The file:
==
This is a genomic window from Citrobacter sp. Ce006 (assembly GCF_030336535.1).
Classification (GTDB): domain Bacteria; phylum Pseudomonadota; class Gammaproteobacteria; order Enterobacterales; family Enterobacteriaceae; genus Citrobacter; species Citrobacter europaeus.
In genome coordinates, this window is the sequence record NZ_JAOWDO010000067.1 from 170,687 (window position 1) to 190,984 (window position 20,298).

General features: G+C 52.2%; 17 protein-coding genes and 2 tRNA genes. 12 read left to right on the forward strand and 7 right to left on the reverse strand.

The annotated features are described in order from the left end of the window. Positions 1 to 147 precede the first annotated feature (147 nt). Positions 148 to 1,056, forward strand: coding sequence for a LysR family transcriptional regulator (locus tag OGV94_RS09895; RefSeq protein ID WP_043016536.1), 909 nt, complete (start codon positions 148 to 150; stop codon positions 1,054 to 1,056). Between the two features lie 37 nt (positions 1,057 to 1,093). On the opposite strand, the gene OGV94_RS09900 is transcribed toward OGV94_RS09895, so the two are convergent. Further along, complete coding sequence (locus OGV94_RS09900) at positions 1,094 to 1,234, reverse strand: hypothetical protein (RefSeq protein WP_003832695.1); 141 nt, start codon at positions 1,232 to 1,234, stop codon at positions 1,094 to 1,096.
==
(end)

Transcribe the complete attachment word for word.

This is a genomic window from Citrobacter sp. Ce006 (assembly GCF_030336535.1).
Classification (GTDB): domain Bacteria; phylum Pseudomonadota; class Gammaproteobacteria; order Enterobacterales; family Enterobacteriaceae; genus Citrobacter; species Citrobacter europaeus.
In genome coordinates, this window is the sequence record NZ_JAOWDO010000067.1 from 170,687 (window position 1) to 190,984 (window position 20,298).

General features: G+C 52.2%; 17 protein-coding genes and 2 tRNA genes. 12 read left to right on the forward strand and 7 right to left on the reverse strand.

The annotated features are described in order from the left end of the window. Positions 1 to 147 precede the first annotated feature (147 nt). Positions 148 to 1,056, forward strand: coding sequence for a LysR family transcriptional regulator (locus tag OGV94_RS09895; RefSeq protein ID WP_043016536.1), 909 nt, complete (start codon positions 148 to 150; stop codon positions 1,054 to 1,056). Between the two features lie 37 nt (positions 1,057 to 1,093). On the opposite strand, the gene OGV94_RS09900 is transcribed toward OGV94_RS09895, so the two are convergent. Further along, complete coding sequence (locus OGV94_RS09900) at positions 1,094 to 1,234, reverse strand: hypothetical protein (RefSeq protein WP_003832695.1); 141 nt, start codon at positions 1,232 to 1,234, stop codon at positions 1,094 to 1,096.